I happen to know this guy who knows a lot about mental-health policy. And, well, okay, he happens to be my father. So my ears perked up recently when my dad mentioned that the DSM-5, the latest in a series of diagnostic manuals soon to be published by the American Psychiatric Association, is something of a disaster.
Indeed, at the end of April, the National Institute of Mental Health (the branch of the NIH that funds mental-health research) took the drastic step of renouncing the latest DSM (short for Diagnostic and Statistical Manual of Mental Disorders) in advance of its publication—renouncing the whole DSM system, really—and replacing it with something called Research Domain Criteria. (Read more…)
“Basically, they said they would no longer use it as a main test in grant requests,” explains psychiatrist Allen Frances, who chaired the task force that produced the prior version, DSM-IV (past editions used roman numerals) during the 1990s. “They made it sound like DSM-5 and all the DSMs were invalid, and that we should wait for the new discoveries that were going to come from scientific endeavors.”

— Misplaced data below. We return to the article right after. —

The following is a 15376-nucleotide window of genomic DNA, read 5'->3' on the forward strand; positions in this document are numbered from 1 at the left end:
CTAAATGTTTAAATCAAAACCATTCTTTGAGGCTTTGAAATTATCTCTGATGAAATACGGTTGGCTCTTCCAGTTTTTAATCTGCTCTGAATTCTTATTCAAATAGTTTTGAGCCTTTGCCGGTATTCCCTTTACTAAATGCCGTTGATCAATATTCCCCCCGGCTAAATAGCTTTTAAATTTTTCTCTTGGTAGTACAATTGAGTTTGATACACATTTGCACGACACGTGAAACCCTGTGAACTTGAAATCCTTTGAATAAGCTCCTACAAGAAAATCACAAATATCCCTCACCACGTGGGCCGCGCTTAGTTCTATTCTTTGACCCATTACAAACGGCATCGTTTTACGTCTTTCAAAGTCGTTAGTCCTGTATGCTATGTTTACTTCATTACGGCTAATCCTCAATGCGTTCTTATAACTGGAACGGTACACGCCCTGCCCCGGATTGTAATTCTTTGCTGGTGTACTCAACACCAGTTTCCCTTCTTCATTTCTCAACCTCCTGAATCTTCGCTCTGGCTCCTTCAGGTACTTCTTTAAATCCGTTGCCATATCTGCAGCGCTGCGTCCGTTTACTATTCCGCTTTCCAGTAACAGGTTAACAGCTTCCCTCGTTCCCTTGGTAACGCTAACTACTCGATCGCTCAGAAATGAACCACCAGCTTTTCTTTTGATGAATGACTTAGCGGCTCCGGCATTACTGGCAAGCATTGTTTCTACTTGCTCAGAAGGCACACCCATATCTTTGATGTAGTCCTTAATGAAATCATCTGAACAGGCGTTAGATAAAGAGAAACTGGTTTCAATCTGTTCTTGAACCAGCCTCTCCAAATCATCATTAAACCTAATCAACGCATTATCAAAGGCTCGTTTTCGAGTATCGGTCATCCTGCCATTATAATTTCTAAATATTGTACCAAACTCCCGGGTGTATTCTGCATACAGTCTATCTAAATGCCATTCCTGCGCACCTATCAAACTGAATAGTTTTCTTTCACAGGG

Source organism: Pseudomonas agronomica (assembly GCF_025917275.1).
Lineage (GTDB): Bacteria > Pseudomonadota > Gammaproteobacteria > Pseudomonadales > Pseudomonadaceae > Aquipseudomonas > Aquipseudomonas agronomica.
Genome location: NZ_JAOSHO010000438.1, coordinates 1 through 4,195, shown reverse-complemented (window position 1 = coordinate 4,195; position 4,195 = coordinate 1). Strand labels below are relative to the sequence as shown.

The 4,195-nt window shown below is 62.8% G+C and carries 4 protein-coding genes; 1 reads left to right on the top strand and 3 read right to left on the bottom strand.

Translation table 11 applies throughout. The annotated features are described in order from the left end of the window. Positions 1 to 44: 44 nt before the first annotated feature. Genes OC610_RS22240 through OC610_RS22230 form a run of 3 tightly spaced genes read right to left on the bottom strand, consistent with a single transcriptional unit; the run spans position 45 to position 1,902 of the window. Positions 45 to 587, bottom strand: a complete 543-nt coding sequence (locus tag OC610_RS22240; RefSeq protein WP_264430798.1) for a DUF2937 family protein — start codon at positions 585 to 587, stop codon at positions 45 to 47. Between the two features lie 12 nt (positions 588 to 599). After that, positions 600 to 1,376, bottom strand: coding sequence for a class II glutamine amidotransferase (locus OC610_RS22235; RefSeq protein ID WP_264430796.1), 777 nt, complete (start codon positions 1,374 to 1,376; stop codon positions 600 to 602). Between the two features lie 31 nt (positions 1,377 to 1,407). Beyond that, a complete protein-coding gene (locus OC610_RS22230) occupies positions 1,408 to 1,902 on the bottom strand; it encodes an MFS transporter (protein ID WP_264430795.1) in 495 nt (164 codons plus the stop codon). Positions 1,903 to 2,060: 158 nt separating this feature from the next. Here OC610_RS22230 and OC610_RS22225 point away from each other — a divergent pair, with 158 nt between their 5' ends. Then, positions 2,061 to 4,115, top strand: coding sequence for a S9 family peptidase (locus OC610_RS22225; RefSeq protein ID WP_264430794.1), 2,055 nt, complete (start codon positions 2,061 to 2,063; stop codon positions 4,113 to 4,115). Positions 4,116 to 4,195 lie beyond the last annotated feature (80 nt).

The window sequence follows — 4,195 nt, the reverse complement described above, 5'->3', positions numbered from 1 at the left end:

Frances considers the NIMH’s move misguided, but he’s no fan of the DSM either. That much is clear from his new book, Saving Normal: An Insider’s Revolt Against Out-of-Control Psychiatric Diagnosis, DSM-5, Big Pharma, and the Medicalization of Ordinary Life. (The New York Times reviews it here.) Given the current upheaval in psychiatry, and the impending release of the new diagnostic manual, Frances seemed like the man to bring us up to speed on how the DSM got so bloated, and why so many Americans are popping uppers and antidepressants that we don’t need.
Mother Jones: What you mean by “saving normal”?
Allen Frances: There’s been a rapid diagnostic inflation over the course of the last 35 years, turning problems of everyday life into mental disorders resulting in excessive treatment with medication. Pretty soon everyone’s going to have a mental disorder or two or three, and it’s time we reconsider how we want to define this and whether the definitions should be in the hands of the drug companies, which is very much what’s happened in recent years.
MJ: To what degree has this trend accelerated lately?